Her sisters needed her to act.

And she did. She opened her mind to the crystal at her breasts, and to the greater crystals beyond it. She opened her mind, and she let the energy of them all pour into her... and at her will everything stopped.

And at the will of someone who was still, for the moment, Lian Jin, people died.

And at the will of someone who was no longer Lian Jin, people lived.

And her very last thought before being entirely annihilated by the energies flowing through her was that, if anyone was ever going to give her an epitaph, "she only had one life to give for her Emperor" might be the most accurate thing anyone ever wrote about her.
Ten Thousand Years to the Lord of Ten Thousand Years! Ten Thousand Years to the Lord of Ten Thousand Years! Ten Thousand of Ten Thousand Years to the Lord of Ten Thousand Years!

The Dragon Throne has stood for Ten Thousand Years! For Ten Thousand Years, the Dragon Throne Stands! The Dragon Throne has stood, is standing, and shall stand for Ten Thousand Years, Ten Thousand Years, Ten Thousand of Ten Thousand Years!

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Posts: 1985
Founded: Antiquity
Inoffensive Centrist Democracy

Postby Roania » Mon Jun 12, 2023 3:41 pm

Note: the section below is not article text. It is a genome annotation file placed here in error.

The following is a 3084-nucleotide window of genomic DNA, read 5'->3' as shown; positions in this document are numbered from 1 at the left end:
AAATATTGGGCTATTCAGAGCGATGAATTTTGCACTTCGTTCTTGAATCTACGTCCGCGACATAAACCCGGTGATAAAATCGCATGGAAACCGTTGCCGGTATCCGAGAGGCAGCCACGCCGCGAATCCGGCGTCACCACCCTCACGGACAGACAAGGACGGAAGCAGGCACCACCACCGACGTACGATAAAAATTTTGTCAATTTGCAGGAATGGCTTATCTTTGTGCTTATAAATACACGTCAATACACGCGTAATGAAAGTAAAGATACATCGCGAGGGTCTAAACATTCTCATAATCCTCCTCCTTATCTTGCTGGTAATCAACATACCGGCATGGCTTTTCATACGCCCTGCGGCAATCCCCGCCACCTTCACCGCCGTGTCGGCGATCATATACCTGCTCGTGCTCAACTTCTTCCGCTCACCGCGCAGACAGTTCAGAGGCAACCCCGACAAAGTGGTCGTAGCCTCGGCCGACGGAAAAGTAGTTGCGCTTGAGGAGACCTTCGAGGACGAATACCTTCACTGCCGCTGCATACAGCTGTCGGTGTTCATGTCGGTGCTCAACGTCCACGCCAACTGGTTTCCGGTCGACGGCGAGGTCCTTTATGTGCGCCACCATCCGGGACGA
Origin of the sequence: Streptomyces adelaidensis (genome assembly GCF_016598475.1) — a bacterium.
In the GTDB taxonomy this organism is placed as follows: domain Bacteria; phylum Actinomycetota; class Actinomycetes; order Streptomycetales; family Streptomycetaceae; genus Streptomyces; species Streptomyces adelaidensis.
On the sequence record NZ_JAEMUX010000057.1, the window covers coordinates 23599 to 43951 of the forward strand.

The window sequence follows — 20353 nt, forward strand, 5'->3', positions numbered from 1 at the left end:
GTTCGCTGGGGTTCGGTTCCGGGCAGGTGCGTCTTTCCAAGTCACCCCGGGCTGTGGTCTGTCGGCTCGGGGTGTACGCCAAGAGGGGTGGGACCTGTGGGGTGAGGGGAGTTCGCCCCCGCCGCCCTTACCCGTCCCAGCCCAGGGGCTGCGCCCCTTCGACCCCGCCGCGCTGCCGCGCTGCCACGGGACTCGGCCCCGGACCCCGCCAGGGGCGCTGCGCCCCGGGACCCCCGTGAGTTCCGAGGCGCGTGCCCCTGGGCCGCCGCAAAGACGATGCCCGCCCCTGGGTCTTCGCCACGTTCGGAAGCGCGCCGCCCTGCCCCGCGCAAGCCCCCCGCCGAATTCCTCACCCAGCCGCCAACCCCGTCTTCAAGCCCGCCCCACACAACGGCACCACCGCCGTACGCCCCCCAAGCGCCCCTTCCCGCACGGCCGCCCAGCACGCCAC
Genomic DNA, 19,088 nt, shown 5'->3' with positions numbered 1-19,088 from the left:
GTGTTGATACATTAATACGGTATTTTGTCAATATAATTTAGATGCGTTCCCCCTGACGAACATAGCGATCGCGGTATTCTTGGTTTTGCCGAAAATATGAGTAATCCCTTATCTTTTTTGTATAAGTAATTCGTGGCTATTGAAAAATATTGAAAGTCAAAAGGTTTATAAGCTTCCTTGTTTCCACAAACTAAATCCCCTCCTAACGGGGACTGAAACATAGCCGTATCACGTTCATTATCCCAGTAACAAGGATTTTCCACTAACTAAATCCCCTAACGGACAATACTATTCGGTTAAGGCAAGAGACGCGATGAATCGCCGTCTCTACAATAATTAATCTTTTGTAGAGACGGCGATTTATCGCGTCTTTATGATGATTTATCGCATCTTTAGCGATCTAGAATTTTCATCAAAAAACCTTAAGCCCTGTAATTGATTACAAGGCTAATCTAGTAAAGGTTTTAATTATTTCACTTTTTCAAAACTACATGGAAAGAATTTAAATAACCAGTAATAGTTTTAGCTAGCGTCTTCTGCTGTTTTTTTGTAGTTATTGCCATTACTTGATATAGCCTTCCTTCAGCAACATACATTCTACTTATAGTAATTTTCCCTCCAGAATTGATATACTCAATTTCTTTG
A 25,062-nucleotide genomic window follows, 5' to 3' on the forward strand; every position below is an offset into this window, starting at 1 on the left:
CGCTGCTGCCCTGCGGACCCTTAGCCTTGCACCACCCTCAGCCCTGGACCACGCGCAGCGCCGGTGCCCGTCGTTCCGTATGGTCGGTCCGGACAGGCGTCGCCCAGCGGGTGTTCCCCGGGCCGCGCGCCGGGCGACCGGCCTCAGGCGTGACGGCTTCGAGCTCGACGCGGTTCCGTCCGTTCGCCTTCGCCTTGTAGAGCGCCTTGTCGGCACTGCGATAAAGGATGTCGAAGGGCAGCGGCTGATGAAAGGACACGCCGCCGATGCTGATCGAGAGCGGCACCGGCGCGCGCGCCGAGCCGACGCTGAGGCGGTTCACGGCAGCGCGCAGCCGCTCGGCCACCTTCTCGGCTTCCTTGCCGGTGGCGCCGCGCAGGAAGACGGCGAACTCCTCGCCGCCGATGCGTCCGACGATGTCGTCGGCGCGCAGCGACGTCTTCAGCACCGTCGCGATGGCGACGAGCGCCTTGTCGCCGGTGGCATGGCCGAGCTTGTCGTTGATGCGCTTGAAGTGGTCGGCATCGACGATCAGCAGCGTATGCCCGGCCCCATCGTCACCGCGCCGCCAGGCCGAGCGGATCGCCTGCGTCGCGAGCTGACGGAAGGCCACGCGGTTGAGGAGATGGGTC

"Your Imperial Majesty!"

"It's my son!"

"Your Imperial Majesty!"

"Sire! Your Imperial Majesty!"

The Jinyiwei would not stop bothering him. It was really getting on his nerves. Bullets were flying around him, hitting him, penetrating the Imperial Seal's apparently not-as-strong as advertised protective shielding. But he wasn't a fool. He knew his jinyiwei were loyal. But the fact his bannermen were not? That was beyond his comprehension. It had momentarily shattered his resolve.

The sight of his son being threatened? His daughter being shot?

Faren felt more alive than he had in years. People were going to die. Including, quite possibly, him.

But he was going to take as many of Heaven's enemies with him as possible. His sword, which he had not actually drawn in centuries, flew to his hand. And he was a younger man. A more energetic man. He looked for his wife. There she was, fire flowing through her hands.

Now how did it go? Ah yes. "Til Stalgardr!"